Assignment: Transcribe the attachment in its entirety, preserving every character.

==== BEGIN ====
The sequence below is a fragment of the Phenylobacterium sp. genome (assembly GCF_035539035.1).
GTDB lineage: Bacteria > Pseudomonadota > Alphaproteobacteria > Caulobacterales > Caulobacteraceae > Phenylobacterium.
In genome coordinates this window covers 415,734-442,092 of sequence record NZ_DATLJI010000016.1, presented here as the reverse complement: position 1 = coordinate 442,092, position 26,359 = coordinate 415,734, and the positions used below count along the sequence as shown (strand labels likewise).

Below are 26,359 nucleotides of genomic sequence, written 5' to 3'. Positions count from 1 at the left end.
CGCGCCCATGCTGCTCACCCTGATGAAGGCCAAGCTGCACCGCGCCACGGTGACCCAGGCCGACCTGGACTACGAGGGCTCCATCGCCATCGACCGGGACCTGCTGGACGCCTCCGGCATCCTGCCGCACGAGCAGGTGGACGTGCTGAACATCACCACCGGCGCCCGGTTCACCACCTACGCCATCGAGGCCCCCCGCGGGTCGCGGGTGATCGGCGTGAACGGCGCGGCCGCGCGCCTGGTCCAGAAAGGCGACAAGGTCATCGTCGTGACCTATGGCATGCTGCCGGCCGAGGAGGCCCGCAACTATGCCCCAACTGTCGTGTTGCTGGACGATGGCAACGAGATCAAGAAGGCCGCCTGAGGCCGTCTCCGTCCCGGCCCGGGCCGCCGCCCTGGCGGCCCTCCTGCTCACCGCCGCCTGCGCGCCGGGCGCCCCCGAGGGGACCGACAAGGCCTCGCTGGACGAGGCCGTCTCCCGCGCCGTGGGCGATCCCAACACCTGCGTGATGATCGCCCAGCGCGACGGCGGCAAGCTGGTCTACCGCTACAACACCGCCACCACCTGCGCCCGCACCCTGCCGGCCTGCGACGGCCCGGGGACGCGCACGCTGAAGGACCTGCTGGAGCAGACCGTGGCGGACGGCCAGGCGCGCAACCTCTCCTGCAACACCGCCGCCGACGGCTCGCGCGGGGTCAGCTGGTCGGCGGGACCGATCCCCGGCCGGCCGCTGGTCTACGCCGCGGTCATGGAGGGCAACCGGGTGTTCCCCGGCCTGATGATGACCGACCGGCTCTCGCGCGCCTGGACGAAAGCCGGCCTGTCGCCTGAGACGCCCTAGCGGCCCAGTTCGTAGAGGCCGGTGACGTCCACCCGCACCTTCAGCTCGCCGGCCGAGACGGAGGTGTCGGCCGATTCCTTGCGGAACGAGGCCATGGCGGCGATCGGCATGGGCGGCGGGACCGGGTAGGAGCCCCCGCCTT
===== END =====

The sequence below is a fragment of the Phenylobacterium sp. genome (assembly GCF_035539035.1).
GTDB lineage: Bacteria > Pseudomonadota > Alphaproteobacteria > Caulobacterales > Caulobacteraceae > Phenylobacterium.
In genome coordinates this window covers 415,734-442,092 of sequence record NZ_DATLJI010000016.1, presented here as the reverse complement: position 1 = coordinate 442,092, position 26,359 = coordinate 415,734, and the positions used below count along the sequence as shown (strand labels likewise).

Below are 26,359 nucleotides of genomic sequence, written 5' to 3'. Positions count from 1 at the left end.
CGCGCCCATGCTGCTCACCCTGATGAAGGCCAAGCTGCACCGCGCCACGGTGACCCAGGCCGACCTGGACTACGAGGGCTCCATCGCCATCGACCGGGACCTGCTGGACGCCTCCGGCATCCTGCCGCACGAGCAGGTGGACGTGCTGAACATCACCACCGGCGCCCGGTTCACCACCTACGCCATCGAGGCCCCCCGCGGGTCGCGGGTGATCGGCGTGAACGGCGCGGCCGCGCGCCTGGTCCAGAAAGGCGACAAGGTCATCGTCGTGACCTATGGCATGCTGCCGGCCGAGGAGGCCCGCAACTATGCCCCAACTGTCGTGTTGCTGGACGATGGCAACGAGATCAAGAAGGCCGCCTGAGGCCGTCTCCGTCCCGGCCCGGGCCGCCGCCCTGGCGGCCCTCCTGCTCACCGCCGCCTGCGCGCCGGGCGCCCCCGAGGGGACCGACAAGGCCTCGCTGGACGAGGCCGTCTCCCGCGCCGTGGGCGATCCCAACACCTGCGTGATGATCGCCCAGCGCGACGGCGGCAAGCTGGTCTACCGCTACAACACCGCCACCACCTGCGCCCGCACCCTGCCGGCCTGCGACGGCCCGGGGACGCGCACGCTGAAGGACCTGCTGGAGCAGACCGTGGCGGACGGCCAGGCGCGCAACCTCTCCTGCAACACCGCCGCCGACGGCTCGCGCGGGGTCAGCTGGTCGGCGGGACCGATCCCCGGCCGGCCGCTGGTCTACGCCGCGGTCATGGAGGGCAACCGGGTGTTCCCCGGCCTGATGATGACCGACCGGCTCTCGCGCGCCTGGACGAAAGCCGGCCTGTCGCCTGAGACGCCCTAGCGGCCCAGTTCGTAGAGGCCGGTGACGTCCACCCGCACCTTCAGCTCGCCGGCCGAGACGGAGGTGTCGGCCGATTCCTTGCGGAACGAGGCCATGGCGGCGATCGGCATGGGCGGCGGGACCGGGTAGGAGCCCCCGCCTT